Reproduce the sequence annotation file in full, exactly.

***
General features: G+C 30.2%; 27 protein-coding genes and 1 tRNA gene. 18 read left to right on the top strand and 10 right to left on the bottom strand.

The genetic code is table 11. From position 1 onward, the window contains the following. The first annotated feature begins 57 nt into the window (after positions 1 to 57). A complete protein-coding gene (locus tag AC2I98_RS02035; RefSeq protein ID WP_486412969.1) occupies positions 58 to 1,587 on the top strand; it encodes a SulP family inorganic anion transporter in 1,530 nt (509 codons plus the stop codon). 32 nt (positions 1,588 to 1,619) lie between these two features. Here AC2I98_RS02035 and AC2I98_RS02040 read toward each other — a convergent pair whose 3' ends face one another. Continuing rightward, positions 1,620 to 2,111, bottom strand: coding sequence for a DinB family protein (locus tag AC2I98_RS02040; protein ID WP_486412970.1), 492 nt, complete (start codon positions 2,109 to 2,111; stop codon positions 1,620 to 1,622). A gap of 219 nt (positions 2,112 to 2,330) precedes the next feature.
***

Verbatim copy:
General features: G+C 30.2%; 27 protein-coding genes and 1 tRNA gene. 18 read left to right on the top strand and 10 right to left on the bottom strand.

The genetic code is table 11. From position 1 onward, the window contains the following. The first annotated feature begins 57 nt into the window (after positions 1 to 57). A complete protein-coding gene (locus tag AC2I98_RS02035; RefSeq protein ID WP_486412969.1) occupies positions 58 to 1,587 on the top strand; it encodes a SulP family inorganic anion transporter in 1,530 nt (509 codons plus the stop codon). 32 nt (positions 1,588 to 1,619) lie between these two features. Here AC2I98_RS02035 and AC2I98_RS02040 read toward each other — a convergent pair whose 3' ends face one another. Continuing rightward, positions 1,620 to 2,111, bottom strand: coding sequence for a DinB family protein (locus tag AC2I98_RS02040; protein ID WP_486412970.1), 492 nt, complete (start codon positions 2,109 to 2,111; stop codon positions 1,620 to 1,622). A gap of 219 nt (positions 2,112 to 2,330) precedes the next feature.